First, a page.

Caterpillars: Watsonalla binaria mimics as a dried part of the leaf

Caterpillars: the masters of mimicry

As Elias Canetti writes in his book ‘Die gerettete Zunge: Geschichte einer Jugend’, “Every class has pupils who mimic the teachers particularly well and perform for their classmates; a class without such teacher-mimics would have something lifeless about it”. In a similar way, mimicry by living organisms makes the nature lively. Usually mimicry is observed in the nature as a result of evolution in response to a selective advantage.

Q: What would you do if you want to hide yourself from a ravenous predator?

A: I would disguise myself as a twig, leaf or even poop!

Caterpillars are voracious feeders. They have soft skin so that they can withstand the developing mass that they build up between their molts. This makes them fluffy, thus easy to crawl. Softer the body, greater the threat of predators to be easily pierced. In the eyes of predators like birds, a caterpillar is a soft bodied protein bite.

As it is said that ‘good things come in small packages’, caterpillars have evolved their defenses to ward off potential predators in several smart ways. And mimicry is one of them; it is a creative twist of evolution. It is a lifesaving strategy of animals to camouflage themselves to avoid being eaten by predators.

Masters of deception

“Never attempt to win by force what can be won by deception!”

Geometrid moths (Geometridae) are remarkable for their mimicry. Nemoria outina occurs in two forms. One is the summer form; green in color that blends perfectly with the leaves of the plant. Another is the winter form; gray in color that precisely imitates the twigs of the plant. A catkin caterpillar!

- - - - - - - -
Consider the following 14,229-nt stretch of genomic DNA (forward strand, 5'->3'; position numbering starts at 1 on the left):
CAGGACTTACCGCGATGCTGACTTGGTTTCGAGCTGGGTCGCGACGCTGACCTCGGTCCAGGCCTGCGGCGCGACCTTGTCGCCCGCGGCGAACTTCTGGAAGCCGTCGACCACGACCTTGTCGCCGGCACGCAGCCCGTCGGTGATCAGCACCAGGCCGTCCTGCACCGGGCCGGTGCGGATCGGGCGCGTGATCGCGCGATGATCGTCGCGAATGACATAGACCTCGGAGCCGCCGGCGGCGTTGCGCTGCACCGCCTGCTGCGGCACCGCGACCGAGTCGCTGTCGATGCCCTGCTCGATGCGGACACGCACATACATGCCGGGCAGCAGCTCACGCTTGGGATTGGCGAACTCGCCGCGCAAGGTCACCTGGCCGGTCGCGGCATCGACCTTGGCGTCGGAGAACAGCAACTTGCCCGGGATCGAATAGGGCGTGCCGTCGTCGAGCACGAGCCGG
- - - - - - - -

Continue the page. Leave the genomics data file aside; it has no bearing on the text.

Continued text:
Nemoria outina
Figure 1: Nemoria outina (top: summer form, bottom: winter form) (source)

Caterpillars of the genus Synchlora mostly live on the flowers and strikingly disguise themselves as flowers. What a caterpillar does is, it first chews off petal from flowers, glues them to its body with silky threads it secretes, and gets covered.

The oak hook-tip caterpillar (Watsonalla binaria, Drepaninae) is weirdly colored in green and has a bizarre cryptic shape. It feeds on the leaves of oak trees. When the leaf turns to dry, it masquerades as a dried part of the leaf. The strategy is strange but creative.

Watsonalla binaria mimics as a dried part of the leaf
Figure 2: Watsonalla binaria mimics as a dried part of the leaf

Masters of camouflage

“Instead of hiding behind the curtain, be the curtain itself; you will never be found!”

The scarce swallowtail (Iphiclides podalirius, Papilionidae) caterpillar looks like a totally normal leaf in the eyes of the avian predators. Its body is extraordinary for its beautiful pale green coloration and even has a midrib and veins on the body camouflaging like a leaf. The caterpillar almost blends perfectly with its environment.

Iphiclides podalirius mimics as a leaf
Figure 3: Iphiclides podalirius mimics as a leaf

The juvenile caterpillar of alder moth (Acronicta alni, Noctuidae) uses its body color to camouflage as bird droppings. It has white coloration at the rear end. It is so genius that it rolls its body to exhibit the white patch of uric acid that typically covers the bird poop.

Acronicta alni camouflages itself as bird poop
Figure 4: Acronicta alni camouflages itself as bird poop

Finally, would you like to find out a caterpillar in the picture below?

A geometrid moth disguising itself as a petiole of an oak leaf

Answer: A Geometrid moth disguises itself as the petiole!

Prayan Pokharel

Prayan Pokharel is a doctoral student at the Institute for Insect Biotechnology, Justus Liebig University Giessen, Germany. He experienced all these mimicries and took the pictures of the oak hook-tip, scarce swallowtail, and alder moth caterpillars when he was in field trips together with Dr. Georg Petschenka. Dr. Petschenka, an insect chemical ecologist who has handled hundreds of caterpillars, says one should often go out in the field to discover such mimicries. He believes learning directly in the field setting promotes the development of new generations of creative scientists.

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